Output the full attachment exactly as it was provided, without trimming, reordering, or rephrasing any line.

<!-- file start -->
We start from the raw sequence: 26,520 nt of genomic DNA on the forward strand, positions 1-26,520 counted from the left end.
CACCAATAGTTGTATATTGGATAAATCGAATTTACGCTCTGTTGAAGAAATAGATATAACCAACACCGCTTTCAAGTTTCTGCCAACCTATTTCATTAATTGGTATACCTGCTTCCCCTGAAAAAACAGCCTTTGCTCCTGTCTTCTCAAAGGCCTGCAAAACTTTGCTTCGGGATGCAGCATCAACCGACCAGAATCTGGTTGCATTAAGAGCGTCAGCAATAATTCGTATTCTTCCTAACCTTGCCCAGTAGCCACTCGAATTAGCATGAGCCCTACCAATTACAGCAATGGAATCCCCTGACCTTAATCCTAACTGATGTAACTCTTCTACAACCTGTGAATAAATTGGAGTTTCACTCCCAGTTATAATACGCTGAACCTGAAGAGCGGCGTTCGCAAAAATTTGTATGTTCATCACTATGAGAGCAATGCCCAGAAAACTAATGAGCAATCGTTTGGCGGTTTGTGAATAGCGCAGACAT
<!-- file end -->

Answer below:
We start from the raw sequence: 26,520 nt of genomic DNA on the forward strand, positions 1-26,520 counted from the left end.
CACCAATAGTTGTATATTGGATAAATCGAATTTACGCTCTGTTGAAGAAATAGATATAACCAACACCGCTTTCAAGTTTCTGCCAACCTATTTCATTAATTGGTATACCTGCTTCCCCTGAAAAAACAGCCTTTGCTCCTGTCTTCTCAAAGGCCTGCAAAACTTTGCTTCGGGATGCAGCATCAACCGACCAGAATCTGGTTGCATTAAGAGCGTCAGCAATAATTCGTATTCTTCCTAACCTTGCCCAGTAGCCACTCGAATTAGCATGAGCCCTACCAATTACAGCAATGGAATCCCCTGACCTTAATCCTAACTGATGTAACTCTTCTACAACCTGTGAATAAATTGGAGTTTCACTCCCAGTTATAATACGCTGAACCTGAAGAGCGGCGTTCGCAAAAATTTGTATGTTCATCACTATGAGAGCAATGCCCAGAAAACTAATGAGCAATCGTTTGGCGGTTTGTGAATAGCGCAGACAT